Best Cinematography: Roger Deakins, Skyfall
by Kristy Puchko
Deakins is an institution in Hollywood. Not only has he served as the cinematographer for such gorgeously captured movies as The Shawshank Redemption, O Brother Where Art Thou?, and True Grit, he also has been at the forefront of cinema's transition to digital. Deakins has been nominated for the Oscar an astounding ten times, including two dueling nods in 2008 for No Country for Old Men and The Assassination of Jesse James by the Coward Robert Ford. He has deserved a win in this category for decades now, and I'm hoping the Academy will look past their James Bond bias and give him his due—at long last!—for Skyfall.
Best Picture and Director: Beasts of the Southern Wild
by Sean O'Connell
I desperately want to Beasts of the Southern Wild take home the Oscars for Best Picture and Director, or two reasons. First, it's a magical, lyrical movie-going experience with a distinctive voice and a courageous lack of traditional structure, and Zeitlin's command over his unruly narrative should be recognized. Secondly, the Academy Awards race has become a teetering Jenga tower made up of pre-Oscar indicators that all but determine which film will prevail on Oscar eve. A win by a reported underdog like Beast would serve as a swift kick to the lazy establishment, and have the industry scrambling to pick up the pieces and figure out what went so right. It won't happen, but one can dream.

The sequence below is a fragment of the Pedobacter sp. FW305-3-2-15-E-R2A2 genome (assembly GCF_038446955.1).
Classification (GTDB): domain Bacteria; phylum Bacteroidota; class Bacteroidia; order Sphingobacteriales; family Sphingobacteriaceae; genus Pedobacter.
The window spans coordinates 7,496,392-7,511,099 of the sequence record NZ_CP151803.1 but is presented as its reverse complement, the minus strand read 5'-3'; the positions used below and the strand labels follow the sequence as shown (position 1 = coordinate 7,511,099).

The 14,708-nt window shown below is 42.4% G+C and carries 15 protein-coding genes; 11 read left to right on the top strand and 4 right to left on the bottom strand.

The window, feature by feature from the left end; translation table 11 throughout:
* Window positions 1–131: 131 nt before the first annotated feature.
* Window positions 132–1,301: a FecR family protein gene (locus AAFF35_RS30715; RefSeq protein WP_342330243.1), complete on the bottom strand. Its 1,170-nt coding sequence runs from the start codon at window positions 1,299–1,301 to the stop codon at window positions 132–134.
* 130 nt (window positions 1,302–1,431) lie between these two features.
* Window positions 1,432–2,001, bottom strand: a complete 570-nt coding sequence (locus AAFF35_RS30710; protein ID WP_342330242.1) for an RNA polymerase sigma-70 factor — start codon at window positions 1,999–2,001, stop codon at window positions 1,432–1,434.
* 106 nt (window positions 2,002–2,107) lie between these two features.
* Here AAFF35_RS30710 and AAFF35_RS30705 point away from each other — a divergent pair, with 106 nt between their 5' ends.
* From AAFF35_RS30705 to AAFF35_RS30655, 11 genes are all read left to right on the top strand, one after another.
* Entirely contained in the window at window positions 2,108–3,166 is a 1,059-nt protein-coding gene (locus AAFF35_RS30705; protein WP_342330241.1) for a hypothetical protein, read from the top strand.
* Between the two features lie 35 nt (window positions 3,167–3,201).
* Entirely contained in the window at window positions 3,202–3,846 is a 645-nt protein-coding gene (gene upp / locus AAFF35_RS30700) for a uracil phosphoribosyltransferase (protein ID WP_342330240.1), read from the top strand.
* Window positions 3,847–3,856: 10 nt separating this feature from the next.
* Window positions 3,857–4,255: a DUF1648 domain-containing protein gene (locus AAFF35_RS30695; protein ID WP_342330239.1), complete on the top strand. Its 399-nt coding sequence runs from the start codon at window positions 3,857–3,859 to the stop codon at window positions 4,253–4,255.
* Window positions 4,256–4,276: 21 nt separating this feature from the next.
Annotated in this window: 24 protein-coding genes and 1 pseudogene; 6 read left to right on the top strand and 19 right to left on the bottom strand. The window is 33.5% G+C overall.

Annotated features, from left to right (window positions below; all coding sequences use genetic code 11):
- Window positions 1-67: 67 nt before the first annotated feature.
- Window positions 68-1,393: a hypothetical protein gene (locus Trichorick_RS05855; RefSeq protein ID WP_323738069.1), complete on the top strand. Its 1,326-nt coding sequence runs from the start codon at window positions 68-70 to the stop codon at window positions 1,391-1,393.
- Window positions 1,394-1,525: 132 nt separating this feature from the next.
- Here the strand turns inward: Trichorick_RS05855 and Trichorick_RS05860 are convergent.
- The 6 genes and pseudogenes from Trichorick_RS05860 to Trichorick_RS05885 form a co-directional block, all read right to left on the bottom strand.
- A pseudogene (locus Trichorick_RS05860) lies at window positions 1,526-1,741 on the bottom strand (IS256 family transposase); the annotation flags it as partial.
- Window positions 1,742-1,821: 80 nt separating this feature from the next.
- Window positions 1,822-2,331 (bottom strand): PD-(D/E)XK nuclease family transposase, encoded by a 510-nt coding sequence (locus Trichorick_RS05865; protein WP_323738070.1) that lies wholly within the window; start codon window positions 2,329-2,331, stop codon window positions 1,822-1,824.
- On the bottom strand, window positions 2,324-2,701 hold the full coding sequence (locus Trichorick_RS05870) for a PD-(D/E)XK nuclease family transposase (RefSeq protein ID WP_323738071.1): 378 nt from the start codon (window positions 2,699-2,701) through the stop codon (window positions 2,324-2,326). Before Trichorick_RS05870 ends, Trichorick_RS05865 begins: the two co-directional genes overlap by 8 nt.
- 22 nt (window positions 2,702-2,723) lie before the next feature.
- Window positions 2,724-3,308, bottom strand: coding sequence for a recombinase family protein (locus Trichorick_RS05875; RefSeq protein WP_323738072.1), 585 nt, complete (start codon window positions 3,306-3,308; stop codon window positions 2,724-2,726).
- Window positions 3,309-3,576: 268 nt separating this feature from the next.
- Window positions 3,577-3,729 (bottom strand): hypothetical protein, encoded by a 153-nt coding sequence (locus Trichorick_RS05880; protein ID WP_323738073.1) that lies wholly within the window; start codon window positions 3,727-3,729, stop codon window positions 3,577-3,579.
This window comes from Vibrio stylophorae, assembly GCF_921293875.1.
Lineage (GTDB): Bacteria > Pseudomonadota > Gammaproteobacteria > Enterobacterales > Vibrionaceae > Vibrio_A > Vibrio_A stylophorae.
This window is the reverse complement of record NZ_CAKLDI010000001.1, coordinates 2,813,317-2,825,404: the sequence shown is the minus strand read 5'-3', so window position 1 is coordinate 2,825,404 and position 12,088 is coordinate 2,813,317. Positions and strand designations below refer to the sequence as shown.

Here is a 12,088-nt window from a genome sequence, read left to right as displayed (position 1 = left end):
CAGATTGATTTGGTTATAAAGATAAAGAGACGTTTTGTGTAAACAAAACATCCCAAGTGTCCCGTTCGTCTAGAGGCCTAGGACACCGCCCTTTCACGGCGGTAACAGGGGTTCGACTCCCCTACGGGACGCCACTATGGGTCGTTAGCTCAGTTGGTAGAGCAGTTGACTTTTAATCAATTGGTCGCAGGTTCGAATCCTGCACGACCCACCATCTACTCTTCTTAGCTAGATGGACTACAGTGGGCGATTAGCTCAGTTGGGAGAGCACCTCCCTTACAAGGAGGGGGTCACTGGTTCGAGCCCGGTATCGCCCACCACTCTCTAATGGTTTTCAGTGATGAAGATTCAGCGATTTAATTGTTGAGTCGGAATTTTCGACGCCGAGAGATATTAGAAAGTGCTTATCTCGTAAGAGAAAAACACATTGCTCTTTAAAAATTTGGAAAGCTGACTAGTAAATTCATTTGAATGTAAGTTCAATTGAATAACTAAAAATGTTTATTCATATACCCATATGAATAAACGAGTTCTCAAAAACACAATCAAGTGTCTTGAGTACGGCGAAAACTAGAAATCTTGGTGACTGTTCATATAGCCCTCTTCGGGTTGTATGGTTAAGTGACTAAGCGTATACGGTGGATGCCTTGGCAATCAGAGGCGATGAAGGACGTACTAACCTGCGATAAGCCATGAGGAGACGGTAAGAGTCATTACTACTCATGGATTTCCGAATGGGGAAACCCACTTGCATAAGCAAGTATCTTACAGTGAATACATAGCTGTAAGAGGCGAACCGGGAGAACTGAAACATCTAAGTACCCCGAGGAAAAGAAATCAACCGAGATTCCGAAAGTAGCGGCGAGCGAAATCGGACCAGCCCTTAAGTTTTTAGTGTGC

Best Costume Design: Eiko Ishioka, Mirror Mirror
by Katey Rich
One of my favorite movies of the year, Anna Karenina, is poised to win the Best Costume Design Oscar, but I have to admit I'm secretly rooting for Mirror Mirror. This gorgeous and wild fairy tale directed by Tarsem featured some of the strangest, most beautiful and inventive costumes imaginable, all from the brain of the sadly departed Eiko Ishioka. How amazing would it be not to just see a posthumous win, but for the most colorful and out-there costumes of the year to triumph for once?